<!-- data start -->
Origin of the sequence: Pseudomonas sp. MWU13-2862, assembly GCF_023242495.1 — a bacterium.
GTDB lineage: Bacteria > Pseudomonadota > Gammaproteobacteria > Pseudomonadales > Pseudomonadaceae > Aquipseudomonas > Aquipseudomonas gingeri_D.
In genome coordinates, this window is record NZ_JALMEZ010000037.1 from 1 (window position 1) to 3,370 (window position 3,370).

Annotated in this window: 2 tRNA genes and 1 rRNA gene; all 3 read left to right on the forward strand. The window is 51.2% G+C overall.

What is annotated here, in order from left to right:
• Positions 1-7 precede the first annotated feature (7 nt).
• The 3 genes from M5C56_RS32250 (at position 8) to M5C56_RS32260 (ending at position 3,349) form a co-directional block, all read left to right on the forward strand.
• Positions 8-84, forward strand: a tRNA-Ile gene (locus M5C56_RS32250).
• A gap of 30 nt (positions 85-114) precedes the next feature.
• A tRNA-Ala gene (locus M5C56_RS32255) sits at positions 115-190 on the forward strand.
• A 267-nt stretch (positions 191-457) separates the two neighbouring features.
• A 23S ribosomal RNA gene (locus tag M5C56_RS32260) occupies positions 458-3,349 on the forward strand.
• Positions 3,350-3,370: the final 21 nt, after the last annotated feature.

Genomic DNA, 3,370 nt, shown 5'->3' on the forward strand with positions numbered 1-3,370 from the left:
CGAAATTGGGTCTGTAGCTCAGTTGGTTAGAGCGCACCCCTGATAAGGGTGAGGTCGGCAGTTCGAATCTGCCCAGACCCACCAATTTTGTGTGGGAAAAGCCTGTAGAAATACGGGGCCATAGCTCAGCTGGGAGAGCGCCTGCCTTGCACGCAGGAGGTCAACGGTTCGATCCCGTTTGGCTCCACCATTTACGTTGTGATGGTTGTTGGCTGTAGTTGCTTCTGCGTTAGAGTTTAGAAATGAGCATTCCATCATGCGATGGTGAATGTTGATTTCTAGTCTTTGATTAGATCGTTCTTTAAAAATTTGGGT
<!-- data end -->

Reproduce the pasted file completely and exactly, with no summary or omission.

Origin of the sequence: Pseudomonas sp. MWU13-2862, assembly GCF_023242495.1 — a bacterium.
GTDB lineage: Bacteria > Pseudomonadota > Gammaproteobacteria > Pseudomonadales > Pseudomonadaceae > Aquipseudomonas > Aquipseudomonas gingeri_D.
In genome coordinates, this window is record NZ_JALMEZ010000037.1 from 1 (window position 1) to 3,370 (window position 3,370).

Annotated in this window: 2 tRNA genes and 1 rRNA gene; all 3 read left to right on the forward strand. The window is 51.2% G+C overall.

What is annotated here, in order from left to right:
• Positions 1-7 precede the first annotated feature (7 nt).
• The 3 genes from M5C56_RS32250 (at position 8) to M5C56_RS32260 (ending at position 3,349) form a co-directional block, all read left to right on the forward strand.
• Positions 8-84, forward strand: a tRNA-Ile gene (locus M5C56_RS32250).
• A gap of 30 nt (positions 85-114) precedes the next feature.
• A tRNA-Ala gene (locus M5C56_RS32255) sits at positions 115-190 on the forward strand.
• A 267-nt stretch (positions 191-457) separates the two neighbouring features.
• A 23S ribosomal RNA gene (locus tag M5C56_RS32260) occupies positions 458-3,349 on the forward strand.
• Positions 3,350-3,370: the final 21 nt, after the last annotated feature.

Genomic DNA, 3,370 nt, shown 5'->3' on the forward strand with positions numbered 1-3,370 from the left:
CGAAATTGGGTCTGTAGCTCAGTTGGTTAGAGCGCACCCCTGATAAGGGTGAGGTCGGCAGTTCGAATCTGCCCAGACCCACCAATTTTGTGTGGGAAAAGCCTGTAGAAATACGGGGCCATAGCTCAGCTGGGAGAGCGCCTGCCTTGCACGCAGGAGGTCAACGGTTCGATCCCGTTTGGCTCCACCATTTACGTTGTGATGGTTGTTGGCTGTAGTTGCTTCTGCGTTAGAGTTTAGAAATGAGCATTCCATCATGCGATGGTGAATGTTGATTTCTAGTCTTTGATTAGATCGTTCTTTAAAAATTTGGGT